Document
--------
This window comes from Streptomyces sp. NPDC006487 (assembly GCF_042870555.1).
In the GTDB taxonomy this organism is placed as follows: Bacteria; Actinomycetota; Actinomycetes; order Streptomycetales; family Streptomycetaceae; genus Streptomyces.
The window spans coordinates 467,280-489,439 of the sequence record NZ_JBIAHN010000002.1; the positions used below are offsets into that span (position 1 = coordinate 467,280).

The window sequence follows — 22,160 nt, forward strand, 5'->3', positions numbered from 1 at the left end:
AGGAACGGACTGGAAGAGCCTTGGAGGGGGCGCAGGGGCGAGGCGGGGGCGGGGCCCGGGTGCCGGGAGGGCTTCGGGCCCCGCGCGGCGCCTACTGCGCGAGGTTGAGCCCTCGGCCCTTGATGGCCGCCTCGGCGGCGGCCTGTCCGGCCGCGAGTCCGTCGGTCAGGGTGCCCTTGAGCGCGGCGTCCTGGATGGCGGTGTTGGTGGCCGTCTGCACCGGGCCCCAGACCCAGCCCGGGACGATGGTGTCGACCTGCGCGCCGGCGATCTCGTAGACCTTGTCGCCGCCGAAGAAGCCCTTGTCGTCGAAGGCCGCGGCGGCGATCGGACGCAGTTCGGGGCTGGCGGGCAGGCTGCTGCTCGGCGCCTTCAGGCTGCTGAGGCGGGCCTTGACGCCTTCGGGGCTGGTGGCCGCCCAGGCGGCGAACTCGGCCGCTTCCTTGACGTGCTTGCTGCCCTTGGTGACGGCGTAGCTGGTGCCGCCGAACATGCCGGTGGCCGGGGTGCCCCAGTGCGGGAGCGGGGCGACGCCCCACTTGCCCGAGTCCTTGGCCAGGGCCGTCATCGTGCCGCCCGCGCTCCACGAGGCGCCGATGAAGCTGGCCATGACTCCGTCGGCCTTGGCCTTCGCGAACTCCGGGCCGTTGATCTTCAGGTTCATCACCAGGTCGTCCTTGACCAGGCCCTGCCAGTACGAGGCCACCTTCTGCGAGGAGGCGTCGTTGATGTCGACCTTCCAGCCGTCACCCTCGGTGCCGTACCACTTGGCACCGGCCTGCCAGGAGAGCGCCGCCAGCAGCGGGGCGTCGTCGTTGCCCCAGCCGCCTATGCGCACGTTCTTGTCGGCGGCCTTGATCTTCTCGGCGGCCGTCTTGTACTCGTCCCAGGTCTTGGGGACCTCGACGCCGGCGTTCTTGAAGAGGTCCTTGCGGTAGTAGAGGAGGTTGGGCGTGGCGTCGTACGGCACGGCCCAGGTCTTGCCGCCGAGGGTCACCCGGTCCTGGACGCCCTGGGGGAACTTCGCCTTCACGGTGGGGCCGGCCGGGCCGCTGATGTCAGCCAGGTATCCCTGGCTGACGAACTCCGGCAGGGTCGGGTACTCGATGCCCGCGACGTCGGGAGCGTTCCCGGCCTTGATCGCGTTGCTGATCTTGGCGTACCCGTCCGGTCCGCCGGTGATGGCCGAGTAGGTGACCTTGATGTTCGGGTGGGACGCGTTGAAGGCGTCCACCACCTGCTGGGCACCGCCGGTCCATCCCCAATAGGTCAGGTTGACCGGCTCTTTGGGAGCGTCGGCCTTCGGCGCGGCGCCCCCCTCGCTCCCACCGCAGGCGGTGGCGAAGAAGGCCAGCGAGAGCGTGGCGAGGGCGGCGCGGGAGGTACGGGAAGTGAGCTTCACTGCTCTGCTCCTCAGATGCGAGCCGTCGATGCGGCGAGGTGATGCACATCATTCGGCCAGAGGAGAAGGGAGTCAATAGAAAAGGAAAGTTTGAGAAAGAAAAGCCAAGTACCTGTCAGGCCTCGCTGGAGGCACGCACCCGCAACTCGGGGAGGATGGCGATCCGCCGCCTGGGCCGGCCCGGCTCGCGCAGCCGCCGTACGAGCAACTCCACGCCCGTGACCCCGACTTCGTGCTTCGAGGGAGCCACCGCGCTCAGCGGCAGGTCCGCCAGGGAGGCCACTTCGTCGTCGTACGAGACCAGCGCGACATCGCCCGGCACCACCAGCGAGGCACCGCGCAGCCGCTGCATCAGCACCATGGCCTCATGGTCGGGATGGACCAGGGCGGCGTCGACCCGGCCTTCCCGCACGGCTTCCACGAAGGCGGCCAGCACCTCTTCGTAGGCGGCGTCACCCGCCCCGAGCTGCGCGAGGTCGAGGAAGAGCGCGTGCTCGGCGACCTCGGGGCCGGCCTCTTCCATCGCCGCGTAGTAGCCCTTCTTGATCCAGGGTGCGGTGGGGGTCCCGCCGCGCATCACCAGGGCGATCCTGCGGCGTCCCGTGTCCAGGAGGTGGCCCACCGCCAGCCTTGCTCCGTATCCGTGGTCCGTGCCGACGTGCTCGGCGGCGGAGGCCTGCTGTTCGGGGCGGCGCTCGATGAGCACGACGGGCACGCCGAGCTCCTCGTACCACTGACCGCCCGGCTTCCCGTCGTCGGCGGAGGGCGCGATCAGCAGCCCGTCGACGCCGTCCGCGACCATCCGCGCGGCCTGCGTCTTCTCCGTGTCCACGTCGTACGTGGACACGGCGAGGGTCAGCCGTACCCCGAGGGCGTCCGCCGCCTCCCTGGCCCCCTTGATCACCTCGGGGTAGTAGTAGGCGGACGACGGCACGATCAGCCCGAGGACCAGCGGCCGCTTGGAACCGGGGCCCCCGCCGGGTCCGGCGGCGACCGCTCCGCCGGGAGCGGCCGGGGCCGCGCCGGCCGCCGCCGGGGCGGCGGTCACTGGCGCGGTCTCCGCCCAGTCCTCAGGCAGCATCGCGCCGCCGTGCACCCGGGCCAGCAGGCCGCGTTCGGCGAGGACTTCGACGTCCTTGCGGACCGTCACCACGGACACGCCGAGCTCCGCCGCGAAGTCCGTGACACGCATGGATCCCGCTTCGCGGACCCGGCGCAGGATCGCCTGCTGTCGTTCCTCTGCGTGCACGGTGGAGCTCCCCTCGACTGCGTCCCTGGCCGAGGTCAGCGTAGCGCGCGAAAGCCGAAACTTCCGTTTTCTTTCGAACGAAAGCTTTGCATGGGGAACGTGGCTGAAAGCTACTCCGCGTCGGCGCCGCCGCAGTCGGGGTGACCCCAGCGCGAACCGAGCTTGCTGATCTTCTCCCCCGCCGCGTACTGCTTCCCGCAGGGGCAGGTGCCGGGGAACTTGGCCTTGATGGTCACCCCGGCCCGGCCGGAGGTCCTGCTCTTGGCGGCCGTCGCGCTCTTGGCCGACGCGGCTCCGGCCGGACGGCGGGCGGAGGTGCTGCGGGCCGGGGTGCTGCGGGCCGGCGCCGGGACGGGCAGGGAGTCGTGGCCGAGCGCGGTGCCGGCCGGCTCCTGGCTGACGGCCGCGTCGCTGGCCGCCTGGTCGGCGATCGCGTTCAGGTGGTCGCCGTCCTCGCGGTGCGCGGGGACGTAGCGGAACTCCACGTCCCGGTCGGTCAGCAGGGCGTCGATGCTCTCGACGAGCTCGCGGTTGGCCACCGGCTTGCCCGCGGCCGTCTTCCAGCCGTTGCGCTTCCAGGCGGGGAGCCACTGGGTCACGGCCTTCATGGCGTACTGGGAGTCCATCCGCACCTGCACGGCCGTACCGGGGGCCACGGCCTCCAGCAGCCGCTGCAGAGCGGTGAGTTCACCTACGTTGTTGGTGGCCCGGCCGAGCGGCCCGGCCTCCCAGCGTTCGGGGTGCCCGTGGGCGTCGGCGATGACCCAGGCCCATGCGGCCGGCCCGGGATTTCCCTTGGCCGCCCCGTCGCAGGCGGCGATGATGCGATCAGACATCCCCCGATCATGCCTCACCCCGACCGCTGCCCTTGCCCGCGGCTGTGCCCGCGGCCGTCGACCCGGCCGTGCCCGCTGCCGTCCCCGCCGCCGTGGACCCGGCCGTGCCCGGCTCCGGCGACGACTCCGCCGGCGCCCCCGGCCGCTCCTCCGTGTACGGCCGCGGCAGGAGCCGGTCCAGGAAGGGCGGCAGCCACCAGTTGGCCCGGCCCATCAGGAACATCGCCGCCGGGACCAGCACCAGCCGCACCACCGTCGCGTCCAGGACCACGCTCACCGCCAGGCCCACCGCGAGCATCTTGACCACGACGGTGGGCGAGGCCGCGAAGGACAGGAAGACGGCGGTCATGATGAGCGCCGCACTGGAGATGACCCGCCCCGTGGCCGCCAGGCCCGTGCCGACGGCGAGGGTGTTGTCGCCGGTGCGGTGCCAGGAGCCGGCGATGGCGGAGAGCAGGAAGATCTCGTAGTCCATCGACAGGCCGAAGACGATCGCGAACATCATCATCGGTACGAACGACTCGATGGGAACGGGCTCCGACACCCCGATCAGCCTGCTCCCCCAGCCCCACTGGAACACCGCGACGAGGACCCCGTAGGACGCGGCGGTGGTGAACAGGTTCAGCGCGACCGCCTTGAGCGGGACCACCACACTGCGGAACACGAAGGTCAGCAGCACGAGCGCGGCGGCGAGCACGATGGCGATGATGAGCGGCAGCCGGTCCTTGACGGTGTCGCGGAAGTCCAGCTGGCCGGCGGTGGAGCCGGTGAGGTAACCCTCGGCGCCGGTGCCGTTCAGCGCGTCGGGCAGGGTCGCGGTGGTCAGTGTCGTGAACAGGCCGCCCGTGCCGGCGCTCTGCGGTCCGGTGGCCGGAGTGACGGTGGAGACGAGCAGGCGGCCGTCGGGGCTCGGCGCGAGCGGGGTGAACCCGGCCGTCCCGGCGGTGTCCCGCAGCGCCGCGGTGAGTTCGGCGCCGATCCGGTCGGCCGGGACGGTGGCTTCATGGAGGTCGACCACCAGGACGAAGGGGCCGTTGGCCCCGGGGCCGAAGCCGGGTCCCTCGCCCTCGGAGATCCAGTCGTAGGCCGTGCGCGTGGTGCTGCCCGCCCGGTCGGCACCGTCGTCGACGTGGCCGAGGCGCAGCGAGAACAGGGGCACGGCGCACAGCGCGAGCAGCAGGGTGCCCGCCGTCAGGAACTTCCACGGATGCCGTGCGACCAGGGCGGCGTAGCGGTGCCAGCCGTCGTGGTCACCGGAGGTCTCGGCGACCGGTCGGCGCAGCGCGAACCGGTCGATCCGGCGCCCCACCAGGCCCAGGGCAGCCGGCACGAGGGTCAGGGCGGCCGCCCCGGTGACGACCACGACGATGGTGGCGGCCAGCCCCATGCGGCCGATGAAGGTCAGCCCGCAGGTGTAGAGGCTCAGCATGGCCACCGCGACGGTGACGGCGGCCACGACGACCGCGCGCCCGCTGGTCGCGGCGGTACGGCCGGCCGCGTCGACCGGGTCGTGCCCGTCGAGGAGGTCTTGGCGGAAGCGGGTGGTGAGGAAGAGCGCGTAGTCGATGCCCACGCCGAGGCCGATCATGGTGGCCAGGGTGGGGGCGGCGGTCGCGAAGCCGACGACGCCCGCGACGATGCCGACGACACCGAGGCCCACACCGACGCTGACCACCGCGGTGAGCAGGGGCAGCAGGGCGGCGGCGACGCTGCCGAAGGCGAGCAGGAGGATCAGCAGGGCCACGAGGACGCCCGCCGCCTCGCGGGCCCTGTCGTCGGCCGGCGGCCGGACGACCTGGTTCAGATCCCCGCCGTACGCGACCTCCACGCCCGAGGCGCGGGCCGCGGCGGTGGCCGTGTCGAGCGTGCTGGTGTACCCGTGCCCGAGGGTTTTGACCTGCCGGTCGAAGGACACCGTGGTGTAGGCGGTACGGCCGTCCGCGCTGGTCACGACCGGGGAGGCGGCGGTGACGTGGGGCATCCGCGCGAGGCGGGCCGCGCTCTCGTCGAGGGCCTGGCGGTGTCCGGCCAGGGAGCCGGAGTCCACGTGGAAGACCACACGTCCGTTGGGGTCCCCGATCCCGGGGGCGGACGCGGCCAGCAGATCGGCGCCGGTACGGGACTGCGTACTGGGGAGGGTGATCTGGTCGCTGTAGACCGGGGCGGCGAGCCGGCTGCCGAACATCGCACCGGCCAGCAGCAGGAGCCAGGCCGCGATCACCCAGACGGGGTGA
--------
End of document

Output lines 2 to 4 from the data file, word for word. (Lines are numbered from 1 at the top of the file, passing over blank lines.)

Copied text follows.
In the GTDB taxonomy this organism is placed as follows: Bacteria; Actinomycetota; Actinomycetes; order Streptomycetales; family Streptomycetaceae; genus Streptomyces.
The window spans coordinates 467,280-489,439 of the sequence record NZ_JBIAHN010000002.1; the positions used below are offsets into that span (position 1 = coordinate 467,280).

The window sequence follows — 22,160 nt, forward strand, 5'->3', positions numbered from 1 at the left end: